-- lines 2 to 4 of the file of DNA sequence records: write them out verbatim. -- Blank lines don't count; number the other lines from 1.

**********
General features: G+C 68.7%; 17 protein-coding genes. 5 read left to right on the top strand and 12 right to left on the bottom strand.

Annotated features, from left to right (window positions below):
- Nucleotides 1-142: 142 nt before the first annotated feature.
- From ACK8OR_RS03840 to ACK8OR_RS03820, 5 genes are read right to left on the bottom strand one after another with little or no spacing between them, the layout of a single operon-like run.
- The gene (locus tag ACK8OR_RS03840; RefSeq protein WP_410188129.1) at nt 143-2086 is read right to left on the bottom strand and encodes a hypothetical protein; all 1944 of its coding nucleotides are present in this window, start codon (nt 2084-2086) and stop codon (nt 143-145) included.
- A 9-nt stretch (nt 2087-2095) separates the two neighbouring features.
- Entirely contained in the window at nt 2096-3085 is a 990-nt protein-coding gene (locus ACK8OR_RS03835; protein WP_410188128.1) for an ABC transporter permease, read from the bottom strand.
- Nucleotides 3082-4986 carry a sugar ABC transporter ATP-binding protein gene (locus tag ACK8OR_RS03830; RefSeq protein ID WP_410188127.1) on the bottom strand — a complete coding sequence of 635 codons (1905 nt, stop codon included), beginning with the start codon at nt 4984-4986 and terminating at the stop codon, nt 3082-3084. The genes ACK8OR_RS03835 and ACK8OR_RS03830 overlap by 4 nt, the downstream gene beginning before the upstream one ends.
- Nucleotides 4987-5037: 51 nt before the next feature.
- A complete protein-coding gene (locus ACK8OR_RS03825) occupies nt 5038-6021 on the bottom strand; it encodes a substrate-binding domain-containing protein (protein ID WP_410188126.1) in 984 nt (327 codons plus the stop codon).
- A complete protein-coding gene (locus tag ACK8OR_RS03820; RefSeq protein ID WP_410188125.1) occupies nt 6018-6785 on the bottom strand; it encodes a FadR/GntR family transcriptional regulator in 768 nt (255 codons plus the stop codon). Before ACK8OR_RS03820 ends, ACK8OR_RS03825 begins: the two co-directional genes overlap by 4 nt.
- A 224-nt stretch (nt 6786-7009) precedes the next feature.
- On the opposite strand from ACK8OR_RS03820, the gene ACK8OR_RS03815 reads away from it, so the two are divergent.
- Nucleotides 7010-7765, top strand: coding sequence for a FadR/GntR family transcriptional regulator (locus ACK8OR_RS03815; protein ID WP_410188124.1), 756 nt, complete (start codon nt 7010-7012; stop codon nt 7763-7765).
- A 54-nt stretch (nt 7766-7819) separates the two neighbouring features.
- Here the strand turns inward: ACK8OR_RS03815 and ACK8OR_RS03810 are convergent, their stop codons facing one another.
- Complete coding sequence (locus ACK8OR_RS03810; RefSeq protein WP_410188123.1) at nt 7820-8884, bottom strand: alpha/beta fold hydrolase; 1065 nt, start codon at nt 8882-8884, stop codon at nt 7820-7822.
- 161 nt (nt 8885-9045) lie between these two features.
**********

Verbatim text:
Annotated features, from left to right (window positions below):
- Nucleotides 1-142: 142 nt before the first annotated feature.
- From ACK8OR_RS03840 to ACK8OR_RS03820, 5 genes are read right to left on the bottom strand one after another with little or no spacing between them, the layout of a single operon-like run.